In 2014, rated 1750, I asserted with some confidence that I was steadily improving. Two years later, my rating tells a different tale: After a brief spike, I dropped back to 1750. My blitz rating on chess.com has hovered between 1400-1500, my tactics rating between 1900-2000. For the past 6 years, I have beaten a few players rated above 2000, lost to a few players rated below 1700, and have a balanced score against opponents of similar strength. So looking at it from a purely performance point of view, I have not improved much at all.
However, chess is not just a numbers game, nor is it merely a sport. Chess is knowledge, too, and despite my modest to zero improvement as a tournament player, I feel as though my “chess sense” has developed. My awareness of key squares, plans, pawn levers, etc. has grown, as has my repertoire of chunks. Yet my limitations are keenly felt as well: Chess, as we know, is solving too many problems in too little time, and I do feel overwhelmed at times by what a complex positions demands. I struggle to come up with a decent plan and calculate the complications: in certain positions, I still burn a lot of time on moves that I then dismiss, only to make a move that’s terrible. Yet I am also a more patient player than I used to be; I have more trust in certain positions and do not feel obliged to play a forcing move just yet, and instead calmly improve my position. Occasionally, I commit egregious errors under time pressure, and my calculation skills are extremely limited in general, but it’s been a while since I made a serious tactical blunder while I still had enough time left on the clock.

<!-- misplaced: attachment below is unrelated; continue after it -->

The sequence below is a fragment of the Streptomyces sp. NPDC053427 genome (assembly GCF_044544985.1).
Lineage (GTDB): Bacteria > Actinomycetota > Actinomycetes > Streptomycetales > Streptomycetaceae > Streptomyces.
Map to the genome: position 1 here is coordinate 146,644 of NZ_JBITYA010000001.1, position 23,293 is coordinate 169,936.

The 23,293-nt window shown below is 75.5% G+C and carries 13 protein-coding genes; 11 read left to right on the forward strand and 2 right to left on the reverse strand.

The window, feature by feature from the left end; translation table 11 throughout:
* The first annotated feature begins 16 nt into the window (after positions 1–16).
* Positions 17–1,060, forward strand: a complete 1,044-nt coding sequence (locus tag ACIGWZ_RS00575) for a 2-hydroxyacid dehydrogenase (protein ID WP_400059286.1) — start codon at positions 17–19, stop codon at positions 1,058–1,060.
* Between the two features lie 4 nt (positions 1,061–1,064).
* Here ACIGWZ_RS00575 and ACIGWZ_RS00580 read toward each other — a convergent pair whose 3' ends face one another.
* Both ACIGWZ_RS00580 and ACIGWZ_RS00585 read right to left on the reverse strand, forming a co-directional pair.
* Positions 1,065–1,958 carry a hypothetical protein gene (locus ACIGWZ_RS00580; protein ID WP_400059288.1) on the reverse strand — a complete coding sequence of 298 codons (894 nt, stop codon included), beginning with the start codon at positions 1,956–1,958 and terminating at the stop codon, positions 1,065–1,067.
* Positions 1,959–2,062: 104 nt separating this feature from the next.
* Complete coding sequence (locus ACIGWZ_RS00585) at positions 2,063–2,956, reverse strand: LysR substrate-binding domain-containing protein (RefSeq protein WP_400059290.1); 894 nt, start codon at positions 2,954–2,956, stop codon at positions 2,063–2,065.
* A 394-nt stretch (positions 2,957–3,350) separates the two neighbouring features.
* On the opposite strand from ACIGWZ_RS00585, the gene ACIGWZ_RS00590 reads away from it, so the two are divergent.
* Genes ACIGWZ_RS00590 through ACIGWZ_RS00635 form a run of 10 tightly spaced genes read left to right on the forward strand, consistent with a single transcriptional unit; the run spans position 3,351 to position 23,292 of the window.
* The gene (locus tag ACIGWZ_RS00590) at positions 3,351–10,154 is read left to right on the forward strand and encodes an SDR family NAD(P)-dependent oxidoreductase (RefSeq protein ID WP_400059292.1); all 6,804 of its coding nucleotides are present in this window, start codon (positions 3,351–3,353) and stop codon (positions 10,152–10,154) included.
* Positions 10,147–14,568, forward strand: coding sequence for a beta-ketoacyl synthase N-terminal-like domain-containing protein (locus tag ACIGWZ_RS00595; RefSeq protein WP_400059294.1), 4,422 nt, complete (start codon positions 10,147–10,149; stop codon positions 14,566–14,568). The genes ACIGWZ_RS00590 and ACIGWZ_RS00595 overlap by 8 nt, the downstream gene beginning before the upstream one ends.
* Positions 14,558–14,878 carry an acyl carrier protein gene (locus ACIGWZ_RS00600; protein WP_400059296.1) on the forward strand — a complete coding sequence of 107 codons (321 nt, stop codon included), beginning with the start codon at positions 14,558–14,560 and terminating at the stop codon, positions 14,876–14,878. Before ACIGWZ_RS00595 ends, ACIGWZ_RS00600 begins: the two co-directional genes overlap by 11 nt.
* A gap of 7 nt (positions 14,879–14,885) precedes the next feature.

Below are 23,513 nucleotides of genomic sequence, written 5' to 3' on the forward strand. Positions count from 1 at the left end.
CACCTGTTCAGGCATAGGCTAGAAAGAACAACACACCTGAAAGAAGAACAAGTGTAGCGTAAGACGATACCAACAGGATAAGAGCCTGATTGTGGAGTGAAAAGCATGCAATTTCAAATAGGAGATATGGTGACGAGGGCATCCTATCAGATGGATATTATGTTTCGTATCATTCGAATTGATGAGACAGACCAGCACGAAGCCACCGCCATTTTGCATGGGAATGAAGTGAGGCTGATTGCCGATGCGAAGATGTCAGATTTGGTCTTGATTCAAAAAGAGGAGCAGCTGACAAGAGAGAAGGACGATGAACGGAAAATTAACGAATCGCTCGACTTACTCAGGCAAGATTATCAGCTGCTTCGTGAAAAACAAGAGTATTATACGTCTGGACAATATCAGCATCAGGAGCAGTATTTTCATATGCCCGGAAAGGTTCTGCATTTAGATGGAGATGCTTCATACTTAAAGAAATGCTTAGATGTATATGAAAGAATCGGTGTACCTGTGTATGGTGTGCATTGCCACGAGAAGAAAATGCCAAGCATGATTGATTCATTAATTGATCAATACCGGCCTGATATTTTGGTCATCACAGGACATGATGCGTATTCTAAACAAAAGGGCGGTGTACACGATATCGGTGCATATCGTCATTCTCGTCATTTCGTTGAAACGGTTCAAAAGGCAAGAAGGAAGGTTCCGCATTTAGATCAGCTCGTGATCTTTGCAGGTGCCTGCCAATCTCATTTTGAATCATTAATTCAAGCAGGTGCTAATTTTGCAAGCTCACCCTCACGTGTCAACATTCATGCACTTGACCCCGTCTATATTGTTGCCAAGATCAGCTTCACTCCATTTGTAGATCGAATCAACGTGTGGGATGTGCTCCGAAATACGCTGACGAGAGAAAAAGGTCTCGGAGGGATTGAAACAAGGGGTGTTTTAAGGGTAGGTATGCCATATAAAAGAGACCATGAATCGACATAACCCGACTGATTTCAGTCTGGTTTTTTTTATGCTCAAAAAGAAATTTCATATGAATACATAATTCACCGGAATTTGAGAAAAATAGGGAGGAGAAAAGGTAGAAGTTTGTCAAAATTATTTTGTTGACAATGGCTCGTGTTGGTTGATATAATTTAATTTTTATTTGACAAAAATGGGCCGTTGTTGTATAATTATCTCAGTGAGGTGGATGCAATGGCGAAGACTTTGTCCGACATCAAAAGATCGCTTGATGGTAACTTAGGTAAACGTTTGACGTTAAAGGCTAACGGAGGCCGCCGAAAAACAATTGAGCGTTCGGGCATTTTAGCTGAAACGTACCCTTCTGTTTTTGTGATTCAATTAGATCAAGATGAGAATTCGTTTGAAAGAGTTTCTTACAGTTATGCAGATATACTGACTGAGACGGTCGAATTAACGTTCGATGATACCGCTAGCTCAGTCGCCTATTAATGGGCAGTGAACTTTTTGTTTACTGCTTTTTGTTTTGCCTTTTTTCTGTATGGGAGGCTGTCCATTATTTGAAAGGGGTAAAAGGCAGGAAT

With these strengths and weaknesses in mind, I have now decided it’s time to bid farewell to e4 and play d4 instead, and respond to e4 not with e5, but e6 and c6. A more solid repertoire, in other words, one in which tactical skirmishes and opening complications are a tad less likely. To celebrate this momentous shift in my chess career, here is a chunk from the Caro-Kann: